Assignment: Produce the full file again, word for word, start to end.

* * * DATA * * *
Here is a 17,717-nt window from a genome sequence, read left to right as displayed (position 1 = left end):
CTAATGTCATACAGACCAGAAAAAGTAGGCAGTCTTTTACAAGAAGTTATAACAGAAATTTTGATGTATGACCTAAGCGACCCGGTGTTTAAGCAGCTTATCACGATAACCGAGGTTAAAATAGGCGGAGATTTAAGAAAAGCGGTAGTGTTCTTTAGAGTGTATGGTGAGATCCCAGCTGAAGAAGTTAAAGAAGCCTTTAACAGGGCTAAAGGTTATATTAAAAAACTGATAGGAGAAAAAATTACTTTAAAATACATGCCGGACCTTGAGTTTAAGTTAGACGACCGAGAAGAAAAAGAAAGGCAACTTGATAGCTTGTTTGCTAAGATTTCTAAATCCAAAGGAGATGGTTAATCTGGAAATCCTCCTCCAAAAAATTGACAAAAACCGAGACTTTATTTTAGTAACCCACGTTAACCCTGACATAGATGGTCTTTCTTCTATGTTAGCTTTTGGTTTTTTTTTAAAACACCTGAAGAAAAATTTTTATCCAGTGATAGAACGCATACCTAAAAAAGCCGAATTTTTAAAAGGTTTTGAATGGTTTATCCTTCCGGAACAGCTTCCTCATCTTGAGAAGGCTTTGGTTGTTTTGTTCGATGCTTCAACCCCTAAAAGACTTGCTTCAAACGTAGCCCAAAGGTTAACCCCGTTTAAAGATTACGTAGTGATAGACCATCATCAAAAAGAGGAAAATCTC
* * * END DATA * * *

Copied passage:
Here is a 17,717-nt window from a genome sequence, read left to right as displayed (position 1 = left end):
CTAATGTCATACAGACCAGAAAAAGTAGGCAGTCTTTTACAAGAAGTTATAACAGAAATTTTGATGTATGACCTAAGCGACCCGGTGTTTAAGCAGCTTATCACGATAACCGAGGTTAAAATAGGCGGAGATTTAAGAAAAGCGGTAGTGTTCTTTAGAGTGTATGGTGAGATCCCAGCTGAAGAAGTTAAAGAAGCCTTTAACAGGGCTAAAGGTTATATTAAAAAACTGATAGGAGAAAAAATTACTTTAAAATACATGCCGGACCTTGAGTTTAAGTTAGACGACCGAGAAGAAAAAGAAAGGCAACTTGATAGCTTGTTTGCTAAGATTTCTAAATCCAAAGGAGATGGTTAATCTGGAAATCCTCCTCCAAAAAATTGACAAAAACCGAGACTTTATTTTAGTAACCCACGTTAACCCTGACATAGATGGTCTTTCTTCTATGTTAGCTTTTGGTTTTTTTTTAAAACACCTGAAGAAAAATTTTTATCCAGTGATAGAACGCATACCTAAAAAAGCCGAATTTTTAAAAGGTTTTGAATGGTTTATCCTTCCGGAACAGCTTCCTCATCTTGAGAAGGCTTTGGTTGTTTTGTTCGATGCTTCAACCCCTAAAAGACTTGCTTCAAACGTAGCCCAAAGGTTAACCCCGTTTAAAGATTACGTAGTGATAGACCATCATCAAAAAGAGGAAAATCTC